Authors: Matthew Quinn, B.S.; Michael Cain Jr., B.S. and Monica Joshi, Ph.D.
Monica Joshi, Ph.D.
Department of Chemistry
West Chester University of Pennsylvania
Citation: Quinn, M., Cain Jr., M. and Joshi, M. Library of Microcrystalline Tests for Novel Psychoactive Substances
Date first published: June 30, 2017
This project was supported by Award No. 2014-R2-CX-K008, awarded by the National Institute of Justice, Office of Justice Programs, U.S. Department of Justice. The opinions, findings, and conclusions or recommendations expressed in this publication are those of the authors and do not necessarily reflect those of the Department of Justice.
A microcrystalline test is a precipitation reaction between a drug and a reagent, forming an insoluble drug-reagent complex that is unique to that specific test. These tests are quick, non-destructive, and can be used as preliminary and confirmatory tests with expertise. Microcrystalline tests are one of the oldest analytical chemistry practices and their use for classic drugs such as cocaine, heroin and amphetamines is well documented. However, there is very limited research on microcrystalline tests for the novel compounds encountered by law enforcement today. This library is an effort to increase understanding and promote use of microcrystalline tests for novel psychoactive substances.
The 30 substances included in this study represent the ever evolving structural classes of cathinones, phenethylamines, piperazines, aminoindanes and opioids. The page for each substance includes descriptions and photomicrographs for characteristic crystals. Crystal formation time and sensitivity vary widely between classes of substances and within a class. Characteristic crystals were observed with substance test amounts ranging between 1-30 µg of test substance. The microcrystalline tests that performed reliably with a practical crystal formation time are reported in the library. Infrared spectroscopy is a well-established technique for the identification of drugs and adulterants and is categorized as a SWGDRUG category A technique for structural identification. Microcrystalline tests are categorized as category B technique. Infrared microspectroscopy of microcrystals adds structural information to the crystals observed. The library presents infrared spectra collected for microcrystals of novel psychoactive substances. The infrared spectra demonstrate that the microcrystal observed with a specific reagent is indeed representative of the structure of the substance being studied.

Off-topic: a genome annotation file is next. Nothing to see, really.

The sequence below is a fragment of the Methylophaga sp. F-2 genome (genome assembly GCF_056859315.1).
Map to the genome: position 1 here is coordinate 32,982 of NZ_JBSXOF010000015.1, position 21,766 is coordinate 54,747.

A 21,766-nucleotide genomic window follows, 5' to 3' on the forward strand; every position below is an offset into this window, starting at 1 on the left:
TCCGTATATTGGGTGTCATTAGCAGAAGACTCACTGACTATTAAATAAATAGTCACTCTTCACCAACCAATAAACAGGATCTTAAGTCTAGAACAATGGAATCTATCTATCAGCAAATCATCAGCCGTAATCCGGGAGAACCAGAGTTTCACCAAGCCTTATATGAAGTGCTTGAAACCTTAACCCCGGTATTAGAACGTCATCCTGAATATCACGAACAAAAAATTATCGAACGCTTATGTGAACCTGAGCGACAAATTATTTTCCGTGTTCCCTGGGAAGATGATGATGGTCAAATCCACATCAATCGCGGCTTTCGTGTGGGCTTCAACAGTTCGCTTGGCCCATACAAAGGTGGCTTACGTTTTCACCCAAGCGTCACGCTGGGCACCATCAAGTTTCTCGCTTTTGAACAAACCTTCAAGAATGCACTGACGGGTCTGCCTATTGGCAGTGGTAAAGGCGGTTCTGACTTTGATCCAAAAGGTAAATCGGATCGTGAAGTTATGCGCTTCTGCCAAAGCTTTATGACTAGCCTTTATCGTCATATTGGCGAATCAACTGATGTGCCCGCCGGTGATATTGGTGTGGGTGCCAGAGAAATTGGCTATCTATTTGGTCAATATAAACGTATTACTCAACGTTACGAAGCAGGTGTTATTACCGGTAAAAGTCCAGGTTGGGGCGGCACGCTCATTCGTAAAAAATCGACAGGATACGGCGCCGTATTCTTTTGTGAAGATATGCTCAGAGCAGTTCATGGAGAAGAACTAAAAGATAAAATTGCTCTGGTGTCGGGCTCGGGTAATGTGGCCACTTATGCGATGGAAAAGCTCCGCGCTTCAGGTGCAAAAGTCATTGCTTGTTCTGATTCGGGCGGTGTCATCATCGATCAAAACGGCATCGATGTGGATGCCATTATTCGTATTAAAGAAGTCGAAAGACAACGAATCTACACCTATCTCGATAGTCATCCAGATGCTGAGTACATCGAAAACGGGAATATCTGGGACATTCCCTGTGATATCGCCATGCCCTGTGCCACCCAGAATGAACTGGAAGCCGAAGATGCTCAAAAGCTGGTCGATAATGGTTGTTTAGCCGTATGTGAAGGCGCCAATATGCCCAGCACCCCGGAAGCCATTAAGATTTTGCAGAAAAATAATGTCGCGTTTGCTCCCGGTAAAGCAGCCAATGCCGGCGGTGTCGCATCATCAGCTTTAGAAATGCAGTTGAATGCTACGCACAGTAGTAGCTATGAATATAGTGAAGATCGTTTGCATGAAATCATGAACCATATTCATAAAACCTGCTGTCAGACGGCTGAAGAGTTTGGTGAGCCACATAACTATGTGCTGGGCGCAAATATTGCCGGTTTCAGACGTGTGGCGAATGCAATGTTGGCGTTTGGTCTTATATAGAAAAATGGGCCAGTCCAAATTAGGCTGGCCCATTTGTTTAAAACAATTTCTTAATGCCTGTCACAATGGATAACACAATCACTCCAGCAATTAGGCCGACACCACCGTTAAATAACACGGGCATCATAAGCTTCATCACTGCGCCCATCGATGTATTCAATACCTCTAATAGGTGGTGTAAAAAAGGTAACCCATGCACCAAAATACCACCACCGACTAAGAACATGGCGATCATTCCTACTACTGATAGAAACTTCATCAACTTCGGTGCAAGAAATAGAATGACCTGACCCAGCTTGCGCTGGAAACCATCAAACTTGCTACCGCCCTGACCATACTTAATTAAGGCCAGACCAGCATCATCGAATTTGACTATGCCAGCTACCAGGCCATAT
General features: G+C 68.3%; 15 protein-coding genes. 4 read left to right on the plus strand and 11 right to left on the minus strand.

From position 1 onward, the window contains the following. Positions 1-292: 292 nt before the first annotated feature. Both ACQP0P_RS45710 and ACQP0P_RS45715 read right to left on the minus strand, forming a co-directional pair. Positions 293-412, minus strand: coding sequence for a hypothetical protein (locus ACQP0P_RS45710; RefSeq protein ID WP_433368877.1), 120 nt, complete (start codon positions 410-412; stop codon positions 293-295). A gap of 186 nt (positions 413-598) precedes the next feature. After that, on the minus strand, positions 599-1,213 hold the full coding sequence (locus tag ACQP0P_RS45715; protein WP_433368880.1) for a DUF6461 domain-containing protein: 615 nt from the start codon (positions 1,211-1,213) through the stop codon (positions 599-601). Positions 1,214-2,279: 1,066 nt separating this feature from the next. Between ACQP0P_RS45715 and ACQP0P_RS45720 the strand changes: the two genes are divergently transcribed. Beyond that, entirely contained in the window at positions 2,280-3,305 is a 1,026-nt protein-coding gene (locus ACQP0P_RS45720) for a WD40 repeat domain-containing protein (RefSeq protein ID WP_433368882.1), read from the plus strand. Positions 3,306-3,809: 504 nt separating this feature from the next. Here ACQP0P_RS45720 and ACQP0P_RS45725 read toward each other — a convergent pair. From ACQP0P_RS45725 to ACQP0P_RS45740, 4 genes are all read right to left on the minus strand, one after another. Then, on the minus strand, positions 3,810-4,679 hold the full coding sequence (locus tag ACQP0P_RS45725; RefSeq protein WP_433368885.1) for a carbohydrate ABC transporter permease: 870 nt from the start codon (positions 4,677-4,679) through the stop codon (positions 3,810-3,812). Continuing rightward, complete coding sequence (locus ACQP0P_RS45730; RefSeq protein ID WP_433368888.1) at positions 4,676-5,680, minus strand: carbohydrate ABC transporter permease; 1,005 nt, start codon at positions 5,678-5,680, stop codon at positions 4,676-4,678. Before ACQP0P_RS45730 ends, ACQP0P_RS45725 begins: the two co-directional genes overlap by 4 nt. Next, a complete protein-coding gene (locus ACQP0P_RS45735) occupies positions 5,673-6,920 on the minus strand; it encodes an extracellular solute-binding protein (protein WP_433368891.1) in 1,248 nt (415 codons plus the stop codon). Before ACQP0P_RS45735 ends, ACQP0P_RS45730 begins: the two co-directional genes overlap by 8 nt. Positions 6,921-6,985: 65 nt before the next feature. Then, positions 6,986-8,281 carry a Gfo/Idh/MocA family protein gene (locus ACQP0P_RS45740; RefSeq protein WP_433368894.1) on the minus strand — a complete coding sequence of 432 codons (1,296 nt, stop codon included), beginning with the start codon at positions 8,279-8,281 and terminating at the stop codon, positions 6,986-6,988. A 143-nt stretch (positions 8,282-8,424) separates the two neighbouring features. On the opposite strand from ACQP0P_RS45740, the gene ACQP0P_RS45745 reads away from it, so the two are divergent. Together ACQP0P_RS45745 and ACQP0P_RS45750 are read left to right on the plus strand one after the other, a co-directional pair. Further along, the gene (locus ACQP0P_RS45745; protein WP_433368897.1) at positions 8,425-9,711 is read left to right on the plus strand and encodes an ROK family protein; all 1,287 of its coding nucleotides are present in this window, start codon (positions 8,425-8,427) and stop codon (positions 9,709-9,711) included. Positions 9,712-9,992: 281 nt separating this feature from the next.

The purpose of the library is to serve as a reference to analysts performing microcrystalline tests. We invite analysts working with typical forensic samples to provide feedback on the performance of the tests and any deviations from crystals observed with reference chemicals.
Chemical reference standards for all substances were purchased from Cayman Chemical (Ann Arbor, MI) a 1 mg/mL methanolic solutions or as 1 mg solids. The solids were dissolved in 1 mL methanol for the study. Reagents used in this study were made as per the recipes listed below. A drop of test solution was placed on a glass slide to achieve a dried residue amount between 1- 30 µg depending on the analyte. The residue was dissolved in 5-10 µL of water, 10% hydrochloric acid or 10% acetic acid solutions. To this drop, 10 µL of reagent was added and the drop mixed to stimulate crystal growth. Microcrystal formation time, shape, habit and features under crossed polars were observed and documented.
A Leica DM 750P polarized light microscope and an Olympus BX43F polarized light microscope were used to observe the resulting microcrystals. Characteristic microcrystals were documented as photomicrographs in the Olympus cellSense Entry imaging software at 100-200x magnification. A Thermo Scientific™ Nicolet™iN™10 Infrared Microscope with a liquid nitrogen cooled mercury, Cadmium, Tellurium (MCT) detector was used for analysis. All data was processed and analyzed in the Thermo Scientific™ OMNIC™ Picta™ software. The spectra were collected in transmission mode on AMTIR windows. Crystals grown on glass slides were carefully moved to the AMTIR windows with Microtools(MiTeGen LLC, Ithaca, NY). Excess reagent was wicked away with fine paper wicks and the crystals were washed with chloroform. This procedure removed interferences in the spectra and improved the quality of the infrared spectrum collected for a microcrystal.